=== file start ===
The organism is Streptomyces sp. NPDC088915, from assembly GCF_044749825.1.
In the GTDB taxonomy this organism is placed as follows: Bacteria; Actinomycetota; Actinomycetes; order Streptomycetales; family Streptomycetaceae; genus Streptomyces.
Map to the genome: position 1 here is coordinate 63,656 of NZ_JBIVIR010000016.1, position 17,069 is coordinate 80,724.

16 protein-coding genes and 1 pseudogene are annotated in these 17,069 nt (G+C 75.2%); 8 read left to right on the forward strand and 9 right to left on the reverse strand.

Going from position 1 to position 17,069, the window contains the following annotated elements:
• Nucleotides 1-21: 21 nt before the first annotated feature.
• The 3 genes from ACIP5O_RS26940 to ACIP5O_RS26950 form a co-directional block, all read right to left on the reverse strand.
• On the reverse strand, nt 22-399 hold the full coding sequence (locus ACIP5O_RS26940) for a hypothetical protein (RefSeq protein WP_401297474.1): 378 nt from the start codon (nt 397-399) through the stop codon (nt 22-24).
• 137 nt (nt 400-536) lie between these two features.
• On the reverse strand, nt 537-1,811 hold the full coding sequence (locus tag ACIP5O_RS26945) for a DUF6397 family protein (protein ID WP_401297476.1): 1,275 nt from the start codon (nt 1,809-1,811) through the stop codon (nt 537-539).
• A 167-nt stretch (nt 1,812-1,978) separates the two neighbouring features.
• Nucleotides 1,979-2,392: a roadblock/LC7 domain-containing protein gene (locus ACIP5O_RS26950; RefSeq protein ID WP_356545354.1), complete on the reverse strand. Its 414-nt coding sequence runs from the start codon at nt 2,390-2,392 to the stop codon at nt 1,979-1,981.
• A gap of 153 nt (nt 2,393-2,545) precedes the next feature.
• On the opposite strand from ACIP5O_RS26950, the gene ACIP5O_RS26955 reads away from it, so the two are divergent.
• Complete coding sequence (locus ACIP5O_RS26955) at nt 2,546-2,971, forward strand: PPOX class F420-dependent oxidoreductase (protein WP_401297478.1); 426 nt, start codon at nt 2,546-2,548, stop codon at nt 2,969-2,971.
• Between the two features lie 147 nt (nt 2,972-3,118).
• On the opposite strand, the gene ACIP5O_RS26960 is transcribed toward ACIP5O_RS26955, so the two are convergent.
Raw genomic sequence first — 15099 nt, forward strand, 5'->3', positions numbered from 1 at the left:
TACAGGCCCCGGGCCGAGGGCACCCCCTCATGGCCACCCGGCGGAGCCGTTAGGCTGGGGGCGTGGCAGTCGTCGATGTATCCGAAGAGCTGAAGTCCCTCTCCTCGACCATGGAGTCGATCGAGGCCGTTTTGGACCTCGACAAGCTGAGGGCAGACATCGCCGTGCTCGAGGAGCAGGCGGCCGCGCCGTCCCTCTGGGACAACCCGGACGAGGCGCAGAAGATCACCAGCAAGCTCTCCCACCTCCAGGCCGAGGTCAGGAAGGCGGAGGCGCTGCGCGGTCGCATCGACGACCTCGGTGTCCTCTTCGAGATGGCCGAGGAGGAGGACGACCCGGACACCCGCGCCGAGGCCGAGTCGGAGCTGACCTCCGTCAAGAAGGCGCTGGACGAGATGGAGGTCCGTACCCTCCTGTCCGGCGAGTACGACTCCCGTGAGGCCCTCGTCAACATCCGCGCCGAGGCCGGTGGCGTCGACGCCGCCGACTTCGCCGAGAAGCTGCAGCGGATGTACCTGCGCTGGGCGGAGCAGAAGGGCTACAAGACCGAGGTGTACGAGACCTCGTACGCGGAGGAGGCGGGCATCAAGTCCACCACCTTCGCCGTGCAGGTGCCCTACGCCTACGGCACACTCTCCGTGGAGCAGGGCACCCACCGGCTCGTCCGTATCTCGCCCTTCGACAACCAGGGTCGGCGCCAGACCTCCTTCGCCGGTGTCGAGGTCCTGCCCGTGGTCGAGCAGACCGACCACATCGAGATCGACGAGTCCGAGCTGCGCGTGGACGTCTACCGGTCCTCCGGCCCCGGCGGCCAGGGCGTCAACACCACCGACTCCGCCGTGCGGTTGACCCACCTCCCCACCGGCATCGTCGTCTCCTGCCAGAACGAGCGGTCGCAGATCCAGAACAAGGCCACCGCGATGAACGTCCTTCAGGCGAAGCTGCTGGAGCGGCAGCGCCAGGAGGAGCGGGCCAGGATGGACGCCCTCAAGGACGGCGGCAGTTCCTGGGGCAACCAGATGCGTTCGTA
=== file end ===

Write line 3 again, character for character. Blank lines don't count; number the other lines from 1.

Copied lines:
Map to the genome: position 1 here is coordinate 63,656 of NZ_JBIVIR010000016.1, position 17,069 is coordinate 80,724.